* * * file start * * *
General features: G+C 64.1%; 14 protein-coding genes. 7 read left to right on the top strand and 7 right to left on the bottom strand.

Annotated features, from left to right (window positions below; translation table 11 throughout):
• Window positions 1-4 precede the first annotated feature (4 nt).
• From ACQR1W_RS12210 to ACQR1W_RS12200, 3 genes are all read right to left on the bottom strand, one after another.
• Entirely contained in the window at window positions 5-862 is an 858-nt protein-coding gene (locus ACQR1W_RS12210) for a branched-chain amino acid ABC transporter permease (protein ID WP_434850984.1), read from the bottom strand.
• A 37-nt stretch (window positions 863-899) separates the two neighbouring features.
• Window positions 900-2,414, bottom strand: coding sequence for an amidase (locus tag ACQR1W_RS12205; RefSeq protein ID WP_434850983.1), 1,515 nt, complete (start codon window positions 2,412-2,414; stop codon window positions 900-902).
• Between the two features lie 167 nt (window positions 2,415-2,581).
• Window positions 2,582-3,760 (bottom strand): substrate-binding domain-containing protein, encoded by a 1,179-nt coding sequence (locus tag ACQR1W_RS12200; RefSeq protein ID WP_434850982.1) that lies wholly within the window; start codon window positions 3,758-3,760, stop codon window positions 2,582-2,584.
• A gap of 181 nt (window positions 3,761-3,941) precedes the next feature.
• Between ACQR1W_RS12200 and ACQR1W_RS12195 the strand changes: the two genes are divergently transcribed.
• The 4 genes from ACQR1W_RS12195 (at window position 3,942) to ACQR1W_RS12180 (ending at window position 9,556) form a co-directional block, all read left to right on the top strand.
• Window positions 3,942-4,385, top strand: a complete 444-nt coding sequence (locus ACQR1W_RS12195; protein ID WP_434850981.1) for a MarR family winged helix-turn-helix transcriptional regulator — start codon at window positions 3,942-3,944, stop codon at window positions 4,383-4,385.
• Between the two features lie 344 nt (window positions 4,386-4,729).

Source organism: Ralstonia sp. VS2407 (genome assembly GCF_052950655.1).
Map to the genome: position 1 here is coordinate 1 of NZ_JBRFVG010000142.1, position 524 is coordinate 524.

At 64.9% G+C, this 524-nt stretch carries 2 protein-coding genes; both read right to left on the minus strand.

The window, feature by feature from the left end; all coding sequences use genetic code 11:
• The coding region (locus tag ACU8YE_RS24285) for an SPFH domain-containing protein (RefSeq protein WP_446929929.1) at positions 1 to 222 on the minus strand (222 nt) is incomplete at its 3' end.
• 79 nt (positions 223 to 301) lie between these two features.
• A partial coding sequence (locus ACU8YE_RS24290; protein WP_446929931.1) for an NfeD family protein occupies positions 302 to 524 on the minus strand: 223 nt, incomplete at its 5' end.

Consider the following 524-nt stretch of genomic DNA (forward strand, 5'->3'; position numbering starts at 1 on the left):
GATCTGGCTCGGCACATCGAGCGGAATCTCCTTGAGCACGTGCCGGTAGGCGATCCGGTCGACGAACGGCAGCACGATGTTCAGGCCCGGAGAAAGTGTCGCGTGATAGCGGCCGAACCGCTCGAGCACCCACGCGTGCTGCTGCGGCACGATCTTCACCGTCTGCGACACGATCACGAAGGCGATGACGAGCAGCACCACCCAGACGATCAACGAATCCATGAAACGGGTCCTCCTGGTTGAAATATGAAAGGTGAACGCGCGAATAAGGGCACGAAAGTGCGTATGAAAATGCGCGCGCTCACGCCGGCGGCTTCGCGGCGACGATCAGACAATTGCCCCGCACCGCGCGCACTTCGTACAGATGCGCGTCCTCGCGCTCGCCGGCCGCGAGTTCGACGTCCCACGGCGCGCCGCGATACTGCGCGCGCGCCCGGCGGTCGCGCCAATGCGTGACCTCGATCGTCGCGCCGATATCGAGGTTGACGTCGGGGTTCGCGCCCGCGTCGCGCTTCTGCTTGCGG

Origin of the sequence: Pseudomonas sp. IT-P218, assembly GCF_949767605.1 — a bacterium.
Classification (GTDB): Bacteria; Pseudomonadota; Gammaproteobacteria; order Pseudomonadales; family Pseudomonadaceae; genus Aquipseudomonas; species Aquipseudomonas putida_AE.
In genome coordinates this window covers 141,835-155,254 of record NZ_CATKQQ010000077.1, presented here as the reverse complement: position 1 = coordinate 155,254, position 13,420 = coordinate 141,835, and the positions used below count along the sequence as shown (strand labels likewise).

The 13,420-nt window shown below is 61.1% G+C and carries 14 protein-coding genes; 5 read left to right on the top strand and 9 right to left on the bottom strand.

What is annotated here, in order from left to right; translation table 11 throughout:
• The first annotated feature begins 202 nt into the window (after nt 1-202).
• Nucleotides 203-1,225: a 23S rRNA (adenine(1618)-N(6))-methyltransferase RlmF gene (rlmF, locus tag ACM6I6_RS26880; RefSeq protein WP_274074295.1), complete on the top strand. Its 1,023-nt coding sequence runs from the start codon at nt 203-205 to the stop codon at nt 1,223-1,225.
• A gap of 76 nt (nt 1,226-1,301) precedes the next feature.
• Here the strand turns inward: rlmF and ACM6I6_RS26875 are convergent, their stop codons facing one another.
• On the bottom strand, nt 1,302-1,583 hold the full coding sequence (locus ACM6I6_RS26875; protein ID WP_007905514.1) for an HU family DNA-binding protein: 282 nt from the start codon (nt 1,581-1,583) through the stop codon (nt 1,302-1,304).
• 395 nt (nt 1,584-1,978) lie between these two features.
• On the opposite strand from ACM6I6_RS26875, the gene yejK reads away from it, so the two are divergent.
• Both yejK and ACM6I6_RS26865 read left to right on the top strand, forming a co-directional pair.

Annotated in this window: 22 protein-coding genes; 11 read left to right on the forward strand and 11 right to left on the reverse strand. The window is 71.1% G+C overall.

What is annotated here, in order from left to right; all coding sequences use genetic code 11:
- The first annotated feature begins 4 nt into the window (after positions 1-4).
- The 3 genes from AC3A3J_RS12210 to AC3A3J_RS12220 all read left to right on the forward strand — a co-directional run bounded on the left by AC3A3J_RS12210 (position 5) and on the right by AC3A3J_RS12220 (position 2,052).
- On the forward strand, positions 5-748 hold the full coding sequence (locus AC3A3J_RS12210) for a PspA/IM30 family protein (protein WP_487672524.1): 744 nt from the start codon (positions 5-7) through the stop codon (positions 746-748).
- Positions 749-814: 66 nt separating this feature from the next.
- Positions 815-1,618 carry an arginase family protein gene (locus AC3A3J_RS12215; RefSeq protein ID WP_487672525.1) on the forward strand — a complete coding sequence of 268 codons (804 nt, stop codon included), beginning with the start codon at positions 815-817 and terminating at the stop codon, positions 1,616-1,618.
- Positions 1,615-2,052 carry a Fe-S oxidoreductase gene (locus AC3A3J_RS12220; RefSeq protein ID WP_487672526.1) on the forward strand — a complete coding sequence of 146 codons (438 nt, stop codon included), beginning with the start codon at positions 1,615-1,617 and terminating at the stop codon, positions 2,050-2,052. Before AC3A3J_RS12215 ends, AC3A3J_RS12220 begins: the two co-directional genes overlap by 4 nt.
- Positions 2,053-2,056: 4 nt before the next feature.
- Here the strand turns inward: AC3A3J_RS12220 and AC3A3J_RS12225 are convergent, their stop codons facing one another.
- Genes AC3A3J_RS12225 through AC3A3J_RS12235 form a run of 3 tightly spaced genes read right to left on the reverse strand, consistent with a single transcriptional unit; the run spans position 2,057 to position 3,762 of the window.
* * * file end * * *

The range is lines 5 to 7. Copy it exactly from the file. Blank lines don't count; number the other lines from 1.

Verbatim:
• Entirely contained in the window at window positions 5-862 is an 858-nt protein-coding gene (locus ACQR1W_RS12210) for a branched-chain amino acid ABC transporter permease (protein ID WP_434850984.1), read from the bottom strand.
• A 37-nt stretch (window positions 863-899) separates the two neighbouring features.
• Window positions 900-2,414, bottom strand: coding sequence for an amidase (locus tag ACQR1W_RS12205; RefSeq protein ID WP_434850983.1), 1,515 nt, complete (start codon window positions 2,412-2,414; stop codon window positions 900-902).